Inescapable Atmospheres: From Climate Realism to Decarbonized Desire

Thursday, November 3, 2022, 6:30 - 7:30pm

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Join us for the Cooper Faculty Presents series to engage with a mix of scholars across disciplines as they share their research and pedagogy in new conversations that unite, inspire, and uplift.

On campus and around the world, Cooper Union’s accomplished faculty are engaged in critical research, advancing knowledge, exploring complex issues, and solving global problems. Most critically, their teaching provides opportunities for a brighter future for the next generation, as they share their passion for scholarship, commitment to rigor, and desire to change the world with our students. At a time when the disciplines of The Cooper Union are so critical to rejuvenating our cities and our people, their voices are more important than ever.

Matt Bower, adjunct assistant professor in the Faculty of Humanities and Social Sciences, will present a talk exploring the imaginative limits to moving beyond fossil-fuel based capitalism, the ways in which capital thwarts and constrains our ability to imagine alternatives even as its expanding processes of social and ecological extraction make life unbearable. Why is maintaining this system at all costs widely represented as more “realistic”—and perhaps even more desirable—than trying to escape from it? Critical theory might help us make sense of this weakness in our imagination by examining subjectivity as a social effect of carbon intensity, that is, by revealing how our desires, ideas, and ways of living are constituted by globe-spanning relations of capital accumulation and greenhouse gas emissions.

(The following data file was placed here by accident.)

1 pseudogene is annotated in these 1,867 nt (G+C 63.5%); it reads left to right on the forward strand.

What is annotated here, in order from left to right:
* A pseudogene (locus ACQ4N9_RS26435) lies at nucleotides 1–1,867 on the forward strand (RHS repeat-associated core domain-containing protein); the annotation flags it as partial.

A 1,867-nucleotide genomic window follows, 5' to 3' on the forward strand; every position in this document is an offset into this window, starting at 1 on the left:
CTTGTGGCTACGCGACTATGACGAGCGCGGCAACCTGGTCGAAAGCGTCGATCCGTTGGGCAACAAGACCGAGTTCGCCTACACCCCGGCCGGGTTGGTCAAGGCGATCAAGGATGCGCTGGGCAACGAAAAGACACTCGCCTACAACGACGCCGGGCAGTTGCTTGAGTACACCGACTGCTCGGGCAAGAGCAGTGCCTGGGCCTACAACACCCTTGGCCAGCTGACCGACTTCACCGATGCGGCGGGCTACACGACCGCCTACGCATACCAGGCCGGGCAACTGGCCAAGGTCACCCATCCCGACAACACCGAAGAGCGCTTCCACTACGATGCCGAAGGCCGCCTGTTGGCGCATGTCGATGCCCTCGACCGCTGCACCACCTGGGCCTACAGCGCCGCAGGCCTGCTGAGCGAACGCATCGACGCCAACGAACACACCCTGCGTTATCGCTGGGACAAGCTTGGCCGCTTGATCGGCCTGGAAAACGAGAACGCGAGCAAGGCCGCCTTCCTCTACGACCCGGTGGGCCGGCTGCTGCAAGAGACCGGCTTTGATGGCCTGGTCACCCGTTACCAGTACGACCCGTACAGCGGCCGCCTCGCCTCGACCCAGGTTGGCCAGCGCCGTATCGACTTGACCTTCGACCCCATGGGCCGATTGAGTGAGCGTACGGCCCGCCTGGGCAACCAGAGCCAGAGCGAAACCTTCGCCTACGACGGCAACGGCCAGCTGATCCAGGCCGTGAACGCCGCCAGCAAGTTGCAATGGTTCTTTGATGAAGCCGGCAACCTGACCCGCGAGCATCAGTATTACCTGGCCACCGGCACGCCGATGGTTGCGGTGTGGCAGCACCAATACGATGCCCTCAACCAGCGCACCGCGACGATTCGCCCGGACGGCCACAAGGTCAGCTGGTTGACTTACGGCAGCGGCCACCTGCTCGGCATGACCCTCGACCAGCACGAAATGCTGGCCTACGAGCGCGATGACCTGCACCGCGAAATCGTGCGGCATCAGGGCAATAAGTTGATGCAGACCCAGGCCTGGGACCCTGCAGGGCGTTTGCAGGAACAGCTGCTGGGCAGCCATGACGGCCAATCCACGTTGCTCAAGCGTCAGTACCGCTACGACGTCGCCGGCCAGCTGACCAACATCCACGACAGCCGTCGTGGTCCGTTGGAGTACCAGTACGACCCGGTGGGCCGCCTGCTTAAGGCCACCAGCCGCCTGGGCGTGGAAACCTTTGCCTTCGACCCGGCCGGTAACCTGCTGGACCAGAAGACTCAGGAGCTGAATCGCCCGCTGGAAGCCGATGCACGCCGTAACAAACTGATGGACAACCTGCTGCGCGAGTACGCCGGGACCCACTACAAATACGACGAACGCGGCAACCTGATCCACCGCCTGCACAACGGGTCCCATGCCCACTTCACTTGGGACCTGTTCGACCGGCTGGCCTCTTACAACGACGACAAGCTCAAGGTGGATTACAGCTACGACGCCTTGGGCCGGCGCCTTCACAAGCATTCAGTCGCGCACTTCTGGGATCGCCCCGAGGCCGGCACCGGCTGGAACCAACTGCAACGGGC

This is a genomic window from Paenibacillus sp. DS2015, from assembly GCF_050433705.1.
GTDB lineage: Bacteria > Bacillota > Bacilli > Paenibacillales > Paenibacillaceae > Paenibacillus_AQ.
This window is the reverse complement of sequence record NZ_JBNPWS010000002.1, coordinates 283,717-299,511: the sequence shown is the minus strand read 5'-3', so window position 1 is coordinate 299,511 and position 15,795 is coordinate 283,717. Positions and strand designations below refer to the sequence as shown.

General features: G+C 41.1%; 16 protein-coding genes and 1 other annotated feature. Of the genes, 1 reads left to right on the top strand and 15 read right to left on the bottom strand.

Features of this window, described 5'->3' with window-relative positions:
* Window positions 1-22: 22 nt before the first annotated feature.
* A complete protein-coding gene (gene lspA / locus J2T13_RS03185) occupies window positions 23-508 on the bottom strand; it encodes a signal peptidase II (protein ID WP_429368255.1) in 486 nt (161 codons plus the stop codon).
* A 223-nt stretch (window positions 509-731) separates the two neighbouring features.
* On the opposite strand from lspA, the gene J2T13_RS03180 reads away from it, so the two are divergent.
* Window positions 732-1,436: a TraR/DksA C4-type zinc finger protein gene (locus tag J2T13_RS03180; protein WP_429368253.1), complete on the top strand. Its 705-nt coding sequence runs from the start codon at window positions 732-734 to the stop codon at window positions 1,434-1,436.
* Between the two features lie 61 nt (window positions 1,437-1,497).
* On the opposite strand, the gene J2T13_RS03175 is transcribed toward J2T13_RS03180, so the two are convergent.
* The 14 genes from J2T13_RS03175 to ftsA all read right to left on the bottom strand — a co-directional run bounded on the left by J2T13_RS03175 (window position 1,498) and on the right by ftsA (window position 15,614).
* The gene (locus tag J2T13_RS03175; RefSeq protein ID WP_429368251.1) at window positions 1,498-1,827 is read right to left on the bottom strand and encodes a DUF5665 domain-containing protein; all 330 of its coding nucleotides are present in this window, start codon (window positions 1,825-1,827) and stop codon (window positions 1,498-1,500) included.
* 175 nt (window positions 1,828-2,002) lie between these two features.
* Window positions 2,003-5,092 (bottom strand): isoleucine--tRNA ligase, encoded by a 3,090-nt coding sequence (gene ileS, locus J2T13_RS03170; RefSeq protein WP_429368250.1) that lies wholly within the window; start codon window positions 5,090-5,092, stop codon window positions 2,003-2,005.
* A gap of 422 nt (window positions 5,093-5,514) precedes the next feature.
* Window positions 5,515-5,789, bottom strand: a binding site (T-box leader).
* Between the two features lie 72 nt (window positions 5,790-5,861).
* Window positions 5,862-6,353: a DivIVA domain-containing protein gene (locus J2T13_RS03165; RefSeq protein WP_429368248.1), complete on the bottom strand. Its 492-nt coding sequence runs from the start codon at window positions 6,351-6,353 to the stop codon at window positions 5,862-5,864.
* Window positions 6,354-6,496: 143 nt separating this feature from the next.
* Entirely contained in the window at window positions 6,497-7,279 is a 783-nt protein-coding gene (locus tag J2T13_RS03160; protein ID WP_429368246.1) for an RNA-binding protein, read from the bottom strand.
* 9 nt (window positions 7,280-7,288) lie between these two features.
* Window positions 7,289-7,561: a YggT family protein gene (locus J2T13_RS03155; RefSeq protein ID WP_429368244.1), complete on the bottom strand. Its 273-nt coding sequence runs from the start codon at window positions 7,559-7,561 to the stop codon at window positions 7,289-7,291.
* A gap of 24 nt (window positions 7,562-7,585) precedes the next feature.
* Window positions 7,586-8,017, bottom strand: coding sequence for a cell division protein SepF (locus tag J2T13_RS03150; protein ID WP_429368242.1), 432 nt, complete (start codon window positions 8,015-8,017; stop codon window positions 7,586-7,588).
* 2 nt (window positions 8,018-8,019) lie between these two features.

The talk will be held in The Cooper Union library, there will be a Zoom option for those not able to participate in person. Click here to register. 

Located at 7 East 7th Street, between Third and Fourth Avenues

  • Founded by inventor, industrialist and philanthropist Peter Cooper in 1859, The Cooper Union for the Advancement of Science and Art offers education in art, architecture and engineering, as well as courses in the humanities and social sciences.

  • “My feelings, my desires, my hopes, embrace humanity throughout the world,” Peter Cooper proclaimed in a speech in 1853. He looked forward to a time when, “knowledge shall cover the earth as waters cover the great deep.”

  • From its beginnings, Cooper Union was a unique institution, dedicated to founder Peter Cooper's proposition that education is the key not only to personal prosperity but to civic virtue and harmony.

  • Peter Cooper wanted his graduates to acquire the technical mastery and entrepreneurial skills, enrich their intellects and spark their creativity, and develop a sense of social justice that would translate into action.